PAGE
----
“How does second place feel now?” That was the question posed to Johnny (William Zabka) by his domineering sensei, Kreese (Martin Cove), following a devastating loss in the All-Valley Karate Tournament. It’s a scene we witness as 1986’s sequel The Karate Kid Part II opens. And now, lo and behold, it’s a question that powers Cobra Kai, a multi-part YouTube Red serial that catches up with the key players from the original Karate Kid series 34 years after the first movie made its debut. How does second place feel for Johnny? And what effect did winning have on Daniel LaRusso (Ralph Macchio)?
You read that correctly. YouTube Red, the paid streaming subscription service, lured original Karate Kid stars Ralph Macchio and William Zabka back for a sequel that is decades in the making. Created by Josh Heald, Jon Hurwitz and Hayden Schlossberg, Cobra Kai takes the Karate Kid formula and reverse engineers it with some interesting and unexpected tweaks. Brimming with just enough nostalgic callbacks to the first two movies in this franchise, Cobra Kai also sets up enough interest in a fresh generation of characters that help make the 10-episode YouTube Red series funny, interesting and contemporary enough for a new audience base.
Losing to Daniel in the All-Valley Karate Championship took an enormous toll on Johnny (William Zabka). If that final confrontation from 1984’s The Karate Kid was a proverbial fork in the road, Johnny ended up on the path to Loserville, where he’s the deadbeat mayor. A divorced alcoholic who’s on the outs with his own son, Johnny actually works as the super at the apartment complex where Daniel and his mom moved in the original movie — the first of many callbacks that fans will giddily recognize and chuckle over.
Daniel, meantime, haunts Johnny’s every move. The kid from Jersey who had to learn how to fight has become the very successful owner of a series of car dealerships in and around Southern California, and everywhere Johnny turns, he has Daniel’s success rubbed in his face. One night, while choking down a slice of pizza he buys at a gas station, Johnny happens to see a teenager named Miguel Diaz (Xolo Mariduena) getting bullied. Johnny intervenes, and a mentorship is formed.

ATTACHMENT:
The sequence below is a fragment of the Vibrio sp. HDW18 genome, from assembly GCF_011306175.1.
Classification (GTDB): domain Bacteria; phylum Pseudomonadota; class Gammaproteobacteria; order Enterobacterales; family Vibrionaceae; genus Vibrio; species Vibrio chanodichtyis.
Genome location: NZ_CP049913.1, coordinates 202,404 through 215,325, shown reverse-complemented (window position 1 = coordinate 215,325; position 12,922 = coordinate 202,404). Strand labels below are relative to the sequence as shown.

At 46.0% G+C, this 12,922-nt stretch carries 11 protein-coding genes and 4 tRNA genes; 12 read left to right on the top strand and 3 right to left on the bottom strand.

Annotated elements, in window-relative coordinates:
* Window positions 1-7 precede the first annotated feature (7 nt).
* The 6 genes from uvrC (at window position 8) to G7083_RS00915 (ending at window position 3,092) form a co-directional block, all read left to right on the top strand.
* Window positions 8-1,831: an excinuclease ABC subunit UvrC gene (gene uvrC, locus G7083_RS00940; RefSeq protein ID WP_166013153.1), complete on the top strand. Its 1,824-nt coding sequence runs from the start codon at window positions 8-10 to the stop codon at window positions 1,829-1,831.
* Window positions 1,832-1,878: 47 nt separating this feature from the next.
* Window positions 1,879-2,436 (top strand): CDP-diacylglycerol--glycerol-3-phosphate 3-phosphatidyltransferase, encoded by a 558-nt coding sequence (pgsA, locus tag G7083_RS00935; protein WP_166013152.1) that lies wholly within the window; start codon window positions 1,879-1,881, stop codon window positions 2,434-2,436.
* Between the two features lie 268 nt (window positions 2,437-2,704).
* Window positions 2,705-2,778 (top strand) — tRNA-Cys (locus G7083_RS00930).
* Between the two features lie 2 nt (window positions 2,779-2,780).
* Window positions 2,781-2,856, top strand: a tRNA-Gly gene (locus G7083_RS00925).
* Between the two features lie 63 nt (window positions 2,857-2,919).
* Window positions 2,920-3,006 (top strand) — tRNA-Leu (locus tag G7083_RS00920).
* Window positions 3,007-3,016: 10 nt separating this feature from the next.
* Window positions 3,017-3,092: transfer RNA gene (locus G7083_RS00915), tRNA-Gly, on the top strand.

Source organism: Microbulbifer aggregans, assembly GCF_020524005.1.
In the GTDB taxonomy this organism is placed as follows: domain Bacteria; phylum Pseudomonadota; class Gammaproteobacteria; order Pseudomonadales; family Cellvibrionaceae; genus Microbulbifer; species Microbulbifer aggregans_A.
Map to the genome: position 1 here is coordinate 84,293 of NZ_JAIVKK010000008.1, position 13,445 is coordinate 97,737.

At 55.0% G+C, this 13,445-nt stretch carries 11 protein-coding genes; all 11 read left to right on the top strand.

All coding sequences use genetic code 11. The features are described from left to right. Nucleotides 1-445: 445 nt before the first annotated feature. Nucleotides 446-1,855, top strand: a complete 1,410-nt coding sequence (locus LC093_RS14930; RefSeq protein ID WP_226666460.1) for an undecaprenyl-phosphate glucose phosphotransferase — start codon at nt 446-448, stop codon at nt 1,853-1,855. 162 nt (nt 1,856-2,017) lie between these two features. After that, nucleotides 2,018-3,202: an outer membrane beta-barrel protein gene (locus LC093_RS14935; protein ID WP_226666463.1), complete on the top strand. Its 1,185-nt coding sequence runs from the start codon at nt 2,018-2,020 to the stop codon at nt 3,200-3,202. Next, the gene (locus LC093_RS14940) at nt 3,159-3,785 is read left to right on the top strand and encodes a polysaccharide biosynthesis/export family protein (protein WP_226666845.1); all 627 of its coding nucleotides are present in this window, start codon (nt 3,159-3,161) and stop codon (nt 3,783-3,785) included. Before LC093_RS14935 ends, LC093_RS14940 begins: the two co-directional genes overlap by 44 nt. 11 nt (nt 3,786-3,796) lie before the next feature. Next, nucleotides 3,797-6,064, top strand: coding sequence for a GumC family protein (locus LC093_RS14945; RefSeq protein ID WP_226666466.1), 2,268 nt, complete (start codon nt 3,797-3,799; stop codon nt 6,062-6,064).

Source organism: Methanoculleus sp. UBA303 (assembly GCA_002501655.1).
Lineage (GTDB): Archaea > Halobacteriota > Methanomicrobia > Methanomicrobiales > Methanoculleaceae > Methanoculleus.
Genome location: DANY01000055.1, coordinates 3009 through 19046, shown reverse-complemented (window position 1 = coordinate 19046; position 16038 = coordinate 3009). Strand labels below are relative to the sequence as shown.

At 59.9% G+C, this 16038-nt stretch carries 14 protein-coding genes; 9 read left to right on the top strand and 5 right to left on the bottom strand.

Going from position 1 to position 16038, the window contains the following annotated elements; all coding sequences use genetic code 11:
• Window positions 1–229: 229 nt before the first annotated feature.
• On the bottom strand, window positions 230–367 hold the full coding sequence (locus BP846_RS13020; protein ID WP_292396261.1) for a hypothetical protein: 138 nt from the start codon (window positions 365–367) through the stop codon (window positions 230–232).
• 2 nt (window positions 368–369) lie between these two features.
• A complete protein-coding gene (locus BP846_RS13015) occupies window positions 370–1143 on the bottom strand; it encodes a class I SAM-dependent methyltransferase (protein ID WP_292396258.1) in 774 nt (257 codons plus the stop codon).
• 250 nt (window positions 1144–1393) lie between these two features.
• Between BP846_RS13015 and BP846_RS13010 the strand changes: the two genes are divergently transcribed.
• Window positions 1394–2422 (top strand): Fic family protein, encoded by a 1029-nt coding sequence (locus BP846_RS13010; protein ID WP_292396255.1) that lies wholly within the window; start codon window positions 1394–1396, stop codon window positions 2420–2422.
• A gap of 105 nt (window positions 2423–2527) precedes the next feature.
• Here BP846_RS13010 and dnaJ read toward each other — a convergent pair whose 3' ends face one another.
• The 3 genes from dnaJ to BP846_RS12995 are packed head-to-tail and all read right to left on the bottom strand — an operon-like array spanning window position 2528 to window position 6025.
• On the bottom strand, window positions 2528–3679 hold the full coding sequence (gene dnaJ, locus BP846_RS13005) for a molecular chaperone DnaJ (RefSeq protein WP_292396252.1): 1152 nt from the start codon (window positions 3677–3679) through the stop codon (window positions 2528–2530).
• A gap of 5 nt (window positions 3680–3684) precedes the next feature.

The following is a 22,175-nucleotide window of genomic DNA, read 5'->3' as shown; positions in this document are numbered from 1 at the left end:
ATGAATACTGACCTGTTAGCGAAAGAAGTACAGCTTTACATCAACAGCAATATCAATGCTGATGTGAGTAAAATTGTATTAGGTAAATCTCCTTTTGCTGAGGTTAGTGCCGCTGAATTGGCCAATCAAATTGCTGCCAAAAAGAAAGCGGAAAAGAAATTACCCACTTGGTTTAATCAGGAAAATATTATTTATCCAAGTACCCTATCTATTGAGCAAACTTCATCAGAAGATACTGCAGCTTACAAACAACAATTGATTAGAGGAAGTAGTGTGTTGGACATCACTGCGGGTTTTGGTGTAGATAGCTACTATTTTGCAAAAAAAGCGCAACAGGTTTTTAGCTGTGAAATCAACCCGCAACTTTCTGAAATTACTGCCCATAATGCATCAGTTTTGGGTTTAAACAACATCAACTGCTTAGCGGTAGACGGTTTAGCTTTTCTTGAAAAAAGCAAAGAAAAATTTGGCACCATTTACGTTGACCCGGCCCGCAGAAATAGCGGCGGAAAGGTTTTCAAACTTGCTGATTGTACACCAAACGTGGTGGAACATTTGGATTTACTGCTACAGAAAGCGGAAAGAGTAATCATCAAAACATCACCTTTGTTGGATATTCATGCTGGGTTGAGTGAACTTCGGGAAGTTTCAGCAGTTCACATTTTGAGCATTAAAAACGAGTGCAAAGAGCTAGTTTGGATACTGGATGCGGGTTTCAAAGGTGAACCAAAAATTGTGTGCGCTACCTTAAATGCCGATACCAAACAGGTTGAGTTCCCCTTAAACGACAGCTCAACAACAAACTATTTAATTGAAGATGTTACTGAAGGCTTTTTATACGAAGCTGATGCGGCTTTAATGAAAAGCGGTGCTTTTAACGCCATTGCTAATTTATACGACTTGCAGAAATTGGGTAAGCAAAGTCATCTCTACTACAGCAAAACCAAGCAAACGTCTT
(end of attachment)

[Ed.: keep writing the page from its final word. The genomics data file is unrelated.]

Only, Johnny’s no Mr. Miyagi. And Miguel’s no Daniel-san. Cobra Kai wisely flips the script on the familiar Karate Kid scenario and wonders what would have happened if an impressionable, bullied young man like Daniel had landed under the tutelage of the mean-spirited and spiteful Kreese instead of the guiding hand of Miyagi?
Cobra Kai is a strange yet fascinating experiment. Granted, we live in an age where everything old is being repackaged and repurposed for consumption by a nostalgia-craving streaming audience — which explains why Netflix makes hits out of vintage properties like Full House or Lost in Space. And convincing original stars Ralph Macchio and William Zabka to reprise their roles is an absolute coup for YouTube Red. I had no clue how much I needed to see what had become of these iconic characters from my youth until I sat through the first few episodes of Cobra Kai. Three episodes in, and I was hooked on what proves to be a completely bingeworthy 10-episode storyline.
And yet, because of mid-level production values and a tongue-in-cheek approach to some of Cobra Kai‘s establishing scenes (of course Johnny still listens to 1980s hair metal as he drives around in his Pontiac Firebird), it really feels like a slight turn of the dial to either the left or the right could easily morph Cobra Kai into a clever but spoofy Funny or Die segment that just happens to last for 10 episodes. The creators of the new series clearly know and understand these characters, but there are times I was laughing with Cobra Kai, and a few moments when I was chuckling at it.
What sells it, ultimately, are some winning performances by William Zabka and Ralph Macchio in roles that made them worldwide sensations. Zabka embraces every seedy, sleazy layer of Johnny, making him the “Ace Degenerate” that serves as the title of the debut episode. (Note that the language and violence are mature in this series, making it more R-rated than the PG-rated Karate Kid movies ever were.) And Macchio slips comfortably into the role of an older Daniel, blessed with some success but still struggling to find balance as his family life endures a few body blows courtesy of his rebellious teen daughter, Samantha (Mary Mouser). Also, having Macchio casually drop lines that reference back to the Karate Kid movies — like “I was pushed off a cliff on my bike!” or “My mom drove me on dates!” — never gets old.
Cobra Kai has a lot of fun returning to the Karate Kid movies, showing that 34 years isn’t too long to wait to pick up a story tread and explore where it might go. It’s better than most Karate Kid sequels that ever made it to a movie theater, and if it produces a few more seasons, I’ll be first in line, with my bansai-trimming scissors in hand.
Cobra Kai is currently available on YouTube Red, the paid streaming subscription service that’s available exclusively in the U.S., Australia, Mexico, New Zealand and South Korea. The first two episodes are available here for free. To see what other new and returning shows are on the way, hop over to our summer premiere schedule.